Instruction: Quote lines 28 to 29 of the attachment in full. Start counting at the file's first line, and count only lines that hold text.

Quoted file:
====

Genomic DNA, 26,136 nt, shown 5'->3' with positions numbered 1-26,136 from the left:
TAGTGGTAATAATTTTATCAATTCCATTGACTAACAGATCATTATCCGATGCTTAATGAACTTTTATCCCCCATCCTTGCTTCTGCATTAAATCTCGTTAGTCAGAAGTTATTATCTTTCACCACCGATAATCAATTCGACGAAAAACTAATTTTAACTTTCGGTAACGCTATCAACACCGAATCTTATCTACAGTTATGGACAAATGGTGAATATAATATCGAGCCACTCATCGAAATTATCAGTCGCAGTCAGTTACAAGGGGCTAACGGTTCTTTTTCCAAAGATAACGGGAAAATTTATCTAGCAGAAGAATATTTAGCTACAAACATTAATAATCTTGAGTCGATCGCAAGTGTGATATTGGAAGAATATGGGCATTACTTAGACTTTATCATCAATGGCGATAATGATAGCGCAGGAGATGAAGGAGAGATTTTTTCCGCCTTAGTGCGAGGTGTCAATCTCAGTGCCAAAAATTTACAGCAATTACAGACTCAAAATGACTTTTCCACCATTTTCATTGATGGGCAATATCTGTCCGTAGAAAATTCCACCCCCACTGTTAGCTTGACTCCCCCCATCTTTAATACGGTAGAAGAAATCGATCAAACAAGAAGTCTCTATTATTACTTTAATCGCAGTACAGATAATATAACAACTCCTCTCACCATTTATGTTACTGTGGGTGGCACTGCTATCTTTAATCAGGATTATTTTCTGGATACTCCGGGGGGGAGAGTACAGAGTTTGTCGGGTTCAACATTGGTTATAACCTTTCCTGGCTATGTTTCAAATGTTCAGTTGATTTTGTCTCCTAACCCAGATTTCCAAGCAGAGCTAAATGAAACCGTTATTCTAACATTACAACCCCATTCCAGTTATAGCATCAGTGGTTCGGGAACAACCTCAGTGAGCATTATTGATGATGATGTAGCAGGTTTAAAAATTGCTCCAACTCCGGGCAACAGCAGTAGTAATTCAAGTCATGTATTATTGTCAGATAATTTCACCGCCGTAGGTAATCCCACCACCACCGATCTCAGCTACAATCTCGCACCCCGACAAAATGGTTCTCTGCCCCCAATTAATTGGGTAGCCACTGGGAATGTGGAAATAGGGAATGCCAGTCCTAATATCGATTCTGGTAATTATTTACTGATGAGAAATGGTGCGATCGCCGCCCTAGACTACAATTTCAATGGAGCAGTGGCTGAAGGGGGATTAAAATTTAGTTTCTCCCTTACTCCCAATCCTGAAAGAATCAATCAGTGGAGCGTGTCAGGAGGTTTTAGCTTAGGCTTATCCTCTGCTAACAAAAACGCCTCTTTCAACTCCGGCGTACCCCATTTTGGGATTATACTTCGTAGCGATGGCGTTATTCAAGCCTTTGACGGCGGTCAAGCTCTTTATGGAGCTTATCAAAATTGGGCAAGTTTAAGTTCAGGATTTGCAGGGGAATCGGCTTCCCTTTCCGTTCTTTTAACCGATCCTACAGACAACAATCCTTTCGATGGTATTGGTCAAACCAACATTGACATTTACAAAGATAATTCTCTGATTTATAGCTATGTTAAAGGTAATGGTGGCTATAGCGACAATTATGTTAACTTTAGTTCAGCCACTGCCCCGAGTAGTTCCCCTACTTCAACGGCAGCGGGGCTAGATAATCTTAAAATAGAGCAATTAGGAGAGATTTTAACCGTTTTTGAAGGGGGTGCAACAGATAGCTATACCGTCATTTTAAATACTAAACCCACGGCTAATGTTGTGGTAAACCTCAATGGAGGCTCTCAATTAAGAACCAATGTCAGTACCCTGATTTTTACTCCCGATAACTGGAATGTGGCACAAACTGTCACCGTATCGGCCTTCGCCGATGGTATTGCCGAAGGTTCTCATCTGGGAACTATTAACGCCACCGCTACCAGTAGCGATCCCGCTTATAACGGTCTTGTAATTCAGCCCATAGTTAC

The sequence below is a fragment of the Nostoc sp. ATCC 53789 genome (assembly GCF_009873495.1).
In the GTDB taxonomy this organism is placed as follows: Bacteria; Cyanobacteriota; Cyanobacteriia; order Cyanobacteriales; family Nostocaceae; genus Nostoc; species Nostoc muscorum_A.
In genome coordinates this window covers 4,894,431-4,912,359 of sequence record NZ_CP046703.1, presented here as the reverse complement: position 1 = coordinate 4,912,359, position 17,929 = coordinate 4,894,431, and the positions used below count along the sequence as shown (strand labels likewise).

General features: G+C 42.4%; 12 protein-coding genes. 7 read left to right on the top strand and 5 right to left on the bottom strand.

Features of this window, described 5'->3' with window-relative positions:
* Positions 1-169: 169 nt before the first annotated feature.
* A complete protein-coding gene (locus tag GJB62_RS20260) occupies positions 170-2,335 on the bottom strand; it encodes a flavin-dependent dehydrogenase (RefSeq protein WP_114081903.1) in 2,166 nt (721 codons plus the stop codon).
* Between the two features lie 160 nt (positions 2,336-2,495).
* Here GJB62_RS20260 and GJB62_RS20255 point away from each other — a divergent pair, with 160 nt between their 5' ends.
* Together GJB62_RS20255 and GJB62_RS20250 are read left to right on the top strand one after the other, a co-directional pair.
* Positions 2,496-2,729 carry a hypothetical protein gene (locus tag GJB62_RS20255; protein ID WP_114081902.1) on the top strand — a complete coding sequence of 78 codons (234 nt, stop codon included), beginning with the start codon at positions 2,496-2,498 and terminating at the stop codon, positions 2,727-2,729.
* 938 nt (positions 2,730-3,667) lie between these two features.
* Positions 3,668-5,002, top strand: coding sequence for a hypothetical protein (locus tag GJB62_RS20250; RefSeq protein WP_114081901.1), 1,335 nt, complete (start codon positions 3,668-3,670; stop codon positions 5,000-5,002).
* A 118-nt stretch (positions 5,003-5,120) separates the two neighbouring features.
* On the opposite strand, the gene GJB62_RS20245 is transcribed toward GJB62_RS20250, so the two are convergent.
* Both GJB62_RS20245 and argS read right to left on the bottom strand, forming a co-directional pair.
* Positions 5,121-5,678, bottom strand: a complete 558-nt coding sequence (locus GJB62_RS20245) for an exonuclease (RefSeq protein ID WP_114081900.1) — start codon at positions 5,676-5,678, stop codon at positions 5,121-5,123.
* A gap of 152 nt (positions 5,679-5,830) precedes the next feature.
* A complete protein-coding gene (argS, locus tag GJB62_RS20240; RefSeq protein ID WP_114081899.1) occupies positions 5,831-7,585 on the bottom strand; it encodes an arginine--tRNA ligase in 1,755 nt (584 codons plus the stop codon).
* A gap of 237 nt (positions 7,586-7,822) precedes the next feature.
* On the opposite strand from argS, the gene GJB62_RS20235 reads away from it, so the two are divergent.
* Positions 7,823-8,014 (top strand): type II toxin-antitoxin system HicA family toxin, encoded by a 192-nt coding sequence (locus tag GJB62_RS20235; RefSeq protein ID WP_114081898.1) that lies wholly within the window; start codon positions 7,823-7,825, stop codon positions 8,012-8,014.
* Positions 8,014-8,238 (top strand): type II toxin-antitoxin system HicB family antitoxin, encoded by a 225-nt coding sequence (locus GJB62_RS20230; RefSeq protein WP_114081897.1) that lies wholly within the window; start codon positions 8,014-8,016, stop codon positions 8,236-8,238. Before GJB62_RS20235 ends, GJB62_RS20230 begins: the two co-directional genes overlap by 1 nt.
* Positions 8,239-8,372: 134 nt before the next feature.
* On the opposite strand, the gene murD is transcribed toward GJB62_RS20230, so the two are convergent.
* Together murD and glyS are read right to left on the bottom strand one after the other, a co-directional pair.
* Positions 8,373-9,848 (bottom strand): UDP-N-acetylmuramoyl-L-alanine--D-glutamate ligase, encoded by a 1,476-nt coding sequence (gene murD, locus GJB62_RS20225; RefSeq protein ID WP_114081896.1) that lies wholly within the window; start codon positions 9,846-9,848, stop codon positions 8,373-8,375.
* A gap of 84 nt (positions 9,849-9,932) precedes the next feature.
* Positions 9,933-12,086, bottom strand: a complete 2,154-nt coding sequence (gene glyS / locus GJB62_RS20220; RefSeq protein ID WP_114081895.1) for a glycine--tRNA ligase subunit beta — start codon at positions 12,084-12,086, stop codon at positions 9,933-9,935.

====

* Together murD and glyS are read right to left on the bottom strand one after the other, a co-directional pair.
* Positions 8,373-9,848 (bottom strand): UDP-N-acetylmuramoyl-L-alanine--D-glutamate ligase, encoded by a 1,476-nt coding sequence (gene murD, locus GJB62_RS20225; RefSeq protein ID WP_114081896.1) that lies wholly within the window; start codon positions 9,846-9,848, stop codon positions 8,373-8,375.